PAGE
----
For N13, we interviewed some of our contributors. Hear from J McDonald on howling baboons, housing in Ghana, and the intersection of travel and engineering.
What was the hardest day you have ever had on a trip?
There was a stretch of road when I was bicycling through Burkina Faso, on the way to a wildlife preserve called La Rancha Nazinga, that was pretty frightening. There was a camp there I was trying to get to by nightfall, which in terms of mileage seemed easily doable. Not on the map, however, was the fact that the “road” was loose dust and sand six inches deep. I had to walk the bike through most of it, and as the sun was setting a blood red ball, with no end in sight, I heard an ominous chorus of howls. I had been warned that elephants like to charge at cyclists, but nobody had warned me about the baboons…
How do you take notes on the road?
I think it depends – if I am staying in one place for a while I prefer to soak it in without writing every day. But if I’m in constant motion, constant notes.
What are you reading right now?
Einstein’s Dreams by Alan Lightman. And an overly scientific tome about sensory deprivation experiments.
What do you do when you are not travelling?
I’m a visual artist and architectural designer/fabricator. I take a lot of inspiration from places I have been, and I use my stationary time to process and create from the barrage of images and experiences I am confronted with when travelling.
How do traveling and engineering overlap for you?
I’m always fascinated by the built environments in different places – how they reflect the history, people and culture, landscape and climate of a place. I learn a lot about architecture from the culture, and a lot about the culture through the architecture. For example, how Soviet bloc architecture has changed the way that people in traditionally nomadic areas of Central Asia live, or in Western Togo how tribal wars and Baobab trees gave birth to one of the most unique architectures I’ve ever seen. We tend not to think about the way that architecture can fundamentally alter lifestyle and culture, but when we see the impact of globalization in the developing world it becomes difficult to ignore. The question of how places can move toward certain positive aspects of modernity while maintaining their cultural identity has been central to my travel and my work. The question of how a built environment effects psychology and culture is one that I am always exploring, through both my travel and my art.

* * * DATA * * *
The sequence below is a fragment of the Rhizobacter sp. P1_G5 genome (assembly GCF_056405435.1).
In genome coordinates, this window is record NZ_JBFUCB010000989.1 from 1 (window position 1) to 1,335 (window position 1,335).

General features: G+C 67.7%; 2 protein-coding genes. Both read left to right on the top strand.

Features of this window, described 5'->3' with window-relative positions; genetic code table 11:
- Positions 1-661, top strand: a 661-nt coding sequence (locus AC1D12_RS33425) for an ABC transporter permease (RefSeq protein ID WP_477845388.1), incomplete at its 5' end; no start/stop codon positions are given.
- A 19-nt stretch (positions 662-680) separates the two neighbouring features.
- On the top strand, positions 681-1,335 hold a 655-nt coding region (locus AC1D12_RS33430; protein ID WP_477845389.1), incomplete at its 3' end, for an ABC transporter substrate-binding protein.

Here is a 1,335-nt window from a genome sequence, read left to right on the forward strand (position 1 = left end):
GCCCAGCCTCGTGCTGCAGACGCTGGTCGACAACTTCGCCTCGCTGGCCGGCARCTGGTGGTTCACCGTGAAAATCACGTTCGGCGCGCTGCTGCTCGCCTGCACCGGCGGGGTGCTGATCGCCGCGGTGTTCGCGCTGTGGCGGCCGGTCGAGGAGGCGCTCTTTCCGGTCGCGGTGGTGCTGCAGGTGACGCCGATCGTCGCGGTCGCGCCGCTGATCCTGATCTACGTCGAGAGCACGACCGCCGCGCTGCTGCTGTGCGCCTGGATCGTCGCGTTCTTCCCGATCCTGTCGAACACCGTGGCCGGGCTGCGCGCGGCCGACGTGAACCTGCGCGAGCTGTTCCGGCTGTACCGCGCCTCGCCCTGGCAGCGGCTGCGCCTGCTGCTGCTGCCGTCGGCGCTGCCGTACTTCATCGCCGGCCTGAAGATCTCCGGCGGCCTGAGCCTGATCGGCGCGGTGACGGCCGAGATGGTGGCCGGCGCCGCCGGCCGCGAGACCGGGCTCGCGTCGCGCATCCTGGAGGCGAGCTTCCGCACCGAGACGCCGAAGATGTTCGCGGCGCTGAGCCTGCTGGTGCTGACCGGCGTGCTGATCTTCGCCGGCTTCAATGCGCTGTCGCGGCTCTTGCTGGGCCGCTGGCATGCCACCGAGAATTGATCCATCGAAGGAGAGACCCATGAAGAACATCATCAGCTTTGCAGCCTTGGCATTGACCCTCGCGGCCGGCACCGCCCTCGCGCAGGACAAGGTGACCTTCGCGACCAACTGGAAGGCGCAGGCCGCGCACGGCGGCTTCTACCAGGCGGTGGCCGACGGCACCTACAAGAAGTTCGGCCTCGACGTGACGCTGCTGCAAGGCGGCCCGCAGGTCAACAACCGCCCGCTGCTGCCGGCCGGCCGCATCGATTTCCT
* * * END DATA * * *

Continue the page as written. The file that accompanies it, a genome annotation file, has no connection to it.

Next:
What was the happiest moment you had in Africa?
There are so many. After I finished building a new, zero material cost house with and for my friend Opoku in Abetenim, Ghana. We sat outside, barefoot and covered in mud with Salaam and Abbas, our fantastic teenage helpers, peeling oranges with our machetes in the sun. The next day, the whole village gathered and the Chief presented me with a beautiful Kente cloth, dubbing me ‘the sub-chief of environment and development’ for the village. He told me that when the rooster crows they will think of me, and that when I hear the rooster crow, I should think of them.
A few months ago, I got an email from my friend Frank who is a school teacher in the village saying that the first class of kids had graduated from the Junior High school I had helped build there. It’s amazing to have these moments continue to come even long after I’d left Abetenim.
Where would you go right now if you could?
Dogon Country in Mali. I spent 3 months in Mali but due to instability of the region at the time, I didn’t go. That place still speaks to me.
Read J McDonald’s story and see his maps in N13 today!